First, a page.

One of the silliest things a guy has ever said to me was when I asked whether his ex-girlfriend and I were at all similar (a terrible, terrible question, I know): “No,” he said. “She’s a girl and you’re a woman.”
I wasn’t sure what to make of this–besides feeling uncomfortably, vaguely flattered and realizing that his propensity for cheesy commentary was easily exacerbated by red wine.
Frankly, I have no clue what separates “girls” from “women” in guys’ minds. (Thoughts welcome, fellas. I know you’re in double-digits now: out yourselves.)
At the moment, though, I am preoccupied with what separates “men” from “boys” in mine.
This largely stems from the fact that, the other day, my dad sent me an email in response to a post in which I used the term “boy.” (As in, S and I were “talking about boys.”)
“Didn’t you mean ‘men’?” he wrote. “Or am I missing something?”
I honestly hadn’t considered my word choice, which I wrote back and explained. And by way of daughterly edification, I added that many males my age are still, in fact, very much boys.
“That’s a pity,” he responded.
I laughed, and thought: yes. And then, no.
You know the boys I’m talking about: those twenty-something (and sometimes thirty-something, it probably goes on but I’m not dealing with that yet) guys who act like they’re still in college. They probably live with a couple of other guys, have no clue how they’re ever going to make a living and drink and/or smoke pot on a daily basis. Basically: dudes.
On the surface, these do not sound like the most attractive qualities. And generally I think we girls (excuse me, women) do get excited about finding a “real man”: someone with a stable, salaried job, his own apartment and a controlled relationship with drugs and alcohol.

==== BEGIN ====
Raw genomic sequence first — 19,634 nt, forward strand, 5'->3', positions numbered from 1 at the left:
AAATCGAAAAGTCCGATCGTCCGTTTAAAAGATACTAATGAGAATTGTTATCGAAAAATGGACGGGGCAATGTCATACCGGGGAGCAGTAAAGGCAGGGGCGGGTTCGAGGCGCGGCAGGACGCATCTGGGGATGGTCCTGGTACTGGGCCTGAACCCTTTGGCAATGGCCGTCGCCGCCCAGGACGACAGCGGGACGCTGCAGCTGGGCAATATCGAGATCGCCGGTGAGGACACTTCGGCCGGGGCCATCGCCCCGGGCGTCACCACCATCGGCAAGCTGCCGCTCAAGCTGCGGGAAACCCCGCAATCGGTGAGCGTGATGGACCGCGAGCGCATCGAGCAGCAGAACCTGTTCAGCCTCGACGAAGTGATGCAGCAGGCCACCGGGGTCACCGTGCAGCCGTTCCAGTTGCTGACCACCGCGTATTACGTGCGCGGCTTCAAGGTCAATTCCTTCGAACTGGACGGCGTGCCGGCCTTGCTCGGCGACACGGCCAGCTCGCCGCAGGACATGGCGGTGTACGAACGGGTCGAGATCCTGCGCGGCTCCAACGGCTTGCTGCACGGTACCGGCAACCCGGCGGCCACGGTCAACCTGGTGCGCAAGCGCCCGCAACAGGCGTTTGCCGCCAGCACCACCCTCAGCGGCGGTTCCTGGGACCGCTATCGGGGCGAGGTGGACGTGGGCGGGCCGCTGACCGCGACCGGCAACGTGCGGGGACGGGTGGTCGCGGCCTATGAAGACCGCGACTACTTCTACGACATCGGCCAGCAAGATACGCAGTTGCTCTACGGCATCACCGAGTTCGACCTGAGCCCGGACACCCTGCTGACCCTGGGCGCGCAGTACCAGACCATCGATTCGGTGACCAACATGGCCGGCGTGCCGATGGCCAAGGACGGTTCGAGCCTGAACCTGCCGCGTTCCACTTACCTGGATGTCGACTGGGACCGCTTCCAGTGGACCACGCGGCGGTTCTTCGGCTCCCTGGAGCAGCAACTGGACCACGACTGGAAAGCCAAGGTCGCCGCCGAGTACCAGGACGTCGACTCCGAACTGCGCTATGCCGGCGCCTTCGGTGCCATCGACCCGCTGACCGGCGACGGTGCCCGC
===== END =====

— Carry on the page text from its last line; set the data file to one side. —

But sometimes a boy is really, oddly compelling. There’s something refreshing–comforting, even–about guys who like to sit around, tell penis jokes and muse enthusiastically about some collaborative movie/website/reality show idea that is perpetually growing more elaborate and less done.
I wonder if it’s that they remind me of the boys I went to college with–the ones I met when all of us were eighteen and impressionable, and toward whom I’ll forever harbor a deep and warm affection.
Or the fact that things like tenderness and chivalry do not usually come naturally to these boys, and so when they actually do make the effort one feels that much more appreciative–and special.
When a “man” drives me home/sends a sweet post-date text/drives me to the beach so I can put my feet in the ocean because I live in the desert, I appreciate it–but I’m not all that impressed. Maybe he really likes me, but maybe he’s doing it because he knows he should. When a boy does any of these things, I’m fairly sure it’s not because he knows anything: chances are he’s kinda smitten.
I also wonder if it has to do with the whole “odyssey” thing that afflicts us twenty-somethings: the tension between the desire to settle down and the one to keep moving. There’s part of me that does feel drawn to stability at this point in my life, and that part is likely the one that generally drives me toward men–the ones with careers and maturity.
There is still, though, the part of me that isn’t totally ready for that: the part that is still wandering around the country figuring out what my own life is gonna look like.
Perhaps this part is the one that can be vulnerable to the charms of those pot-smoking, Lebowski-quoting dudes. Cause they’re not sure either, and they’re okay with that. Once in a while, I am too.